By Elizabeth T. Schoch
Last time, we talked about what should always be included in your resume. This month, we'll take a look at what you should never include in it.
Keep It Professional
Your resume should be designed to present the details about your professional self. The key word here is professional. Your resume is not the place for personal information, other than your address, phone number, and email address. Never include your birth date, marital status, or hobbies on your resume. You should also omit any references to religious or political affiliations. These things are not relevant to the prospective employer's evaluation of you. Also, be very careful about including your blog. If it is strictly personal, it's probably not a good idea to include the link on your resume.
Keep It Relevant
A resume is not an autobiography. You do not need to include every job you've ever had or every school you've ever attended. Only include the information that will promote your skills in the best possible light. This includes employment dates. If you have had gaps in your employment for one reason or another, consider choosing a resume format that omits dates. Make sure that everything on your resume is relevant to the position you are seeking.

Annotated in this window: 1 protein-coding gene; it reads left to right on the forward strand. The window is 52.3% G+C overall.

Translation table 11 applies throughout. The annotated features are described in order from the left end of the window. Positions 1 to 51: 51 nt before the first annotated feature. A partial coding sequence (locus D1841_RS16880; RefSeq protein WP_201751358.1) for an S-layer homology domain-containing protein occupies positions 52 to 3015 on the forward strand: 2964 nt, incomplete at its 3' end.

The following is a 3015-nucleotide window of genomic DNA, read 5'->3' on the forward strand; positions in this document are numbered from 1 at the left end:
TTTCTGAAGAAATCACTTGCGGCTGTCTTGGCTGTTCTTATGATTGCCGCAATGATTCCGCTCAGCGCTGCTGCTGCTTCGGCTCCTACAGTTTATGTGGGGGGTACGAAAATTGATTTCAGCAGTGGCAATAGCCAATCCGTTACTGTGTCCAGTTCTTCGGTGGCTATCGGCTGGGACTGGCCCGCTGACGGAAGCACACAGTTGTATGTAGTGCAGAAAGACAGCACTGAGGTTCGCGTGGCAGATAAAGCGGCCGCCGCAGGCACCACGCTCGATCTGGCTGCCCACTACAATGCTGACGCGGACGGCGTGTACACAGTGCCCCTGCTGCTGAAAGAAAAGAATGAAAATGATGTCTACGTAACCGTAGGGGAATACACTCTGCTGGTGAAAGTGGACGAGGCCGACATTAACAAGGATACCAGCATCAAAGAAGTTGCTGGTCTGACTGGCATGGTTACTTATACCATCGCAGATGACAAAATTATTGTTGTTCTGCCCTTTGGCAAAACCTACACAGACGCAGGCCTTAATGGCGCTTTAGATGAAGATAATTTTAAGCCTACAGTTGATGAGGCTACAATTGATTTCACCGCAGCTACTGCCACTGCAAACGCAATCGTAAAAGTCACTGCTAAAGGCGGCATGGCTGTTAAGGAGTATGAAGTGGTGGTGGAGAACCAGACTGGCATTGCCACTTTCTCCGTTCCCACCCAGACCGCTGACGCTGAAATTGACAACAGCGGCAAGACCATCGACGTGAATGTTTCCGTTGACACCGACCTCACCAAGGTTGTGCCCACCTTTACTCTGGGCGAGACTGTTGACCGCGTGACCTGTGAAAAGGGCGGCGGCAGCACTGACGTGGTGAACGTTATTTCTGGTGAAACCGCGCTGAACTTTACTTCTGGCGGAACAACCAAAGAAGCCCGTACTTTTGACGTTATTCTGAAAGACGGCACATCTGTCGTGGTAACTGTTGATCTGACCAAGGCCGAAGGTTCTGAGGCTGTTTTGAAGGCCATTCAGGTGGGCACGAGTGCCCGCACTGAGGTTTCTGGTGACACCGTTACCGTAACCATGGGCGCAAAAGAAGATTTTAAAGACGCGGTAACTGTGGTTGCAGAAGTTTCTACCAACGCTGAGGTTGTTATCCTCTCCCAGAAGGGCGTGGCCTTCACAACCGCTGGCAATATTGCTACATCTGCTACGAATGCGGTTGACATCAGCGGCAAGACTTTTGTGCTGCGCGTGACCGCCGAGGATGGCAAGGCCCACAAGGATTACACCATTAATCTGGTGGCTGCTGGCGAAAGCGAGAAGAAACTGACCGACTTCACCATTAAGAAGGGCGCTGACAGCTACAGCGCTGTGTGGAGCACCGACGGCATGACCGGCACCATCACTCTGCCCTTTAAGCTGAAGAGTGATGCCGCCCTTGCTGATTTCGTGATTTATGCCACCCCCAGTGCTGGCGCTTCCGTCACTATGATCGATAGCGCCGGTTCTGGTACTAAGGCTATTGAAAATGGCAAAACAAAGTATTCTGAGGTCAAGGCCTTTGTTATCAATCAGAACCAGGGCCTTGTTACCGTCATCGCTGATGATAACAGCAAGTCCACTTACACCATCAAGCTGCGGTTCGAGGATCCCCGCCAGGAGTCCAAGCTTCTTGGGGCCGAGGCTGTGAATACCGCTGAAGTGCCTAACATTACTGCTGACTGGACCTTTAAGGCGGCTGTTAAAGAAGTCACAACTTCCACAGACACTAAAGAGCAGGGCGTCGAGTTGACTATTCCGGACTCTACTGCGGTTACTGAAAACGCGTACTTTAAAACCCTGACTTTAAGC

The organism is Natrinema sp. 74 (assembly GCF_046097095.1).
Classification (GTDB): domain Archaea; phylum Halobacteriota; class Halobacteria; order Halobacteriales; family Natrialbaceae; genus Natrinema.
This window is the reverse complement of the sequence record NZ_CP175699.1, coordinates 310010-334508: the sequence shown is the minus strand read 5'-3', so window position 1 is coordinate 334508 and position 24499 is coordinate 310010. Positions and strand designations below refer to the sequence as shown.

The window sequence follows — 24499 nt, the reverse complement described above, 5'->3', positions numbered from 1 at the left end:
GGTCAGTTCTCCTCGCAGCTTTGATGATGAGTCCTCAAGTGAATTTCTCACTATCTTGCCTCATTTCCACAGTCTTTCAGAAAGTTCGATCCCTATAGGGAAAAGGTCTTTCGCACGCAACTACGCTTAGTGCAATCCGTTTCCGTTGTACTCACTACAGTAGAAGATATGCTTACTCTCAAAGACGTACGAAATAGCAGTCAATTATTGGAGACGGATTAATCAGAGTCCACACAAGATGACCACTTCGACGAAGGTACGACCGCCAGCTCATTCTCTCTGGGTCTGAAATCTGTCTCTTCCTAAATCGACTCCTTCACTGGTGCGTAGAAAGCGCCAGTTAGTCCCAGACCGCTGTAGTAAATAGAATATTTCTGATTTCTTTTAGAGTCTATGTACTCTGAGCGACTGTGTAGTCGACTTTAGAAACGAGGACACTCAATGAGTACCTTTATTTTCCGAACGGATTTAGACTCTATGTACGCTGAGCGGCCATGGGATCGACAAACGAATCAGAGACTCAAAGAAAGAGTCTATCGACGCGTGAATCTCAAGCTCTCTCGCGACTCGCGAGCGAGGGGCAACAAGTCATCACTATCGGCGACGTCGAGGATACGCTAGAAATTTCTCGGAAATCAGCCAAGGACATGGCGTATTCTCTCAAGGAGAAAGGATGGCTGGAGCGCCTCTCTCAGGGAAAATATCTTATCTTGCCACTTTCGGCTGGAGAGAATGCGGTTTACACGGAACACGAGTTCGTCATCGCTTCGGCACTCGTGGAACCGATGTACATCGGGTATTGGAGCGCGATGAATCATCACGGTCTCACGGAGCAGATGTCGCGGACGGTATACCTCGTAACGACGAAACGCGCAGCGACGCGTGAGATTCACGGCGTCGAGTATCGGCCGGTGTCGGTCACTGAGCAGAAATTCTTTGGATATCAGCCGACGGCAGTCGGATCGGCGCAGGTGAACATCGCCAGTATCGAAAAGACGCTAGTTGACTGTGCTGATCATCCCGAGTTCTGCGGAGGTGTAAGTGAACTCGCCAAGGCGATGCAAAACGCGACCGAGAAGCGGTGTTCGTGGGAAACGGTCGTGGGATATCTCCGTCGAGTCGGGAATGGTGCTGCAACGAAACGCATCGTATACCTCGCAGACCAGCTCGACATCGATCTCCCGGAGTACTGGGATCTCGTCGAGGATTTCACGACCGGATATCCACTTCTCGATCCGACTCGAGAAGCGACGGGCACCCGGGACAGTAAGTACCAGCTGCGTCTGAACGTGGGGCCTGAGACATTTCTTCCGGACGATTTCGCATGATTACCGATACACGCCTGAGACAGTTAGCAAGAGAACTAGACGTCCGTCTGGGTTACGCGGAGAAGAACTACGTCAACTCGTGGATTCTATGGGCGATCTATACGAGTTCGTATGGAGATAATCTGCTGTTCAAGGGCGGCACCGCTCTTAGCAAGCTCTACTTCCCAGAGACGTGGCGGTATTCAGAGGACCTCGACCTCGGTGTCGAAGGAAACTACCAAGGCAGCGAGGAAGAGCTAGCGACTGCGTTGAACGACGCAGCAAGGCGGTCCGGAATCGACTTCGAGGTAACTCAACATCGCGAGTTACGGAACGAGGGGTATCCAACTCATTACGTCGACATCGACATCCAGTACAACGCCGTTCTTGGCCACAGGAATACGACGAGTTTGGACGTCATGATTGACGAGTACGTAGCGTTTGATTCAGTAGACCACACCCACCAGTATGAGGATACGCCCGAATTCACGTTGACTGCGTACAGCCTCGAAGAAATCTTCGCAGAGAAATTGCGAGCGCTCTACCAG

Keep References in Their Place
It's great that you've got enthusiastic references, but you don't need to list them on your resume. Create a separate reference sheet you can take with you to the interview. That old line "References available upon request" is not needed. Instead, use that space to sell your skills.
Keep Your Photo Off
In most cases, a resume should not include your photograph. There are exceptions to this rule. For instance, if you're applying for a position in the hospitality or performing arts fields, the job posting may include a request for your photo. A good rule of thumb is don't supply a photograph unless you've been asked for one. Save your smiling face for presentation at the interview. It is fine, however, to put your photo on your LinkedIn profile and include your LinkedIn URL on your resume.
Keep It Clean
I can't stress this enough: Your resume must be error-free! No typos, no grammatical mistakes, no misspellings. It pays to have at least two other people proofread your resume before you send it out.
By paying careful attention to what you put in your resume and what you leave out, you'll have a much better chance of creating a hard-working resume that will help you land your desired job!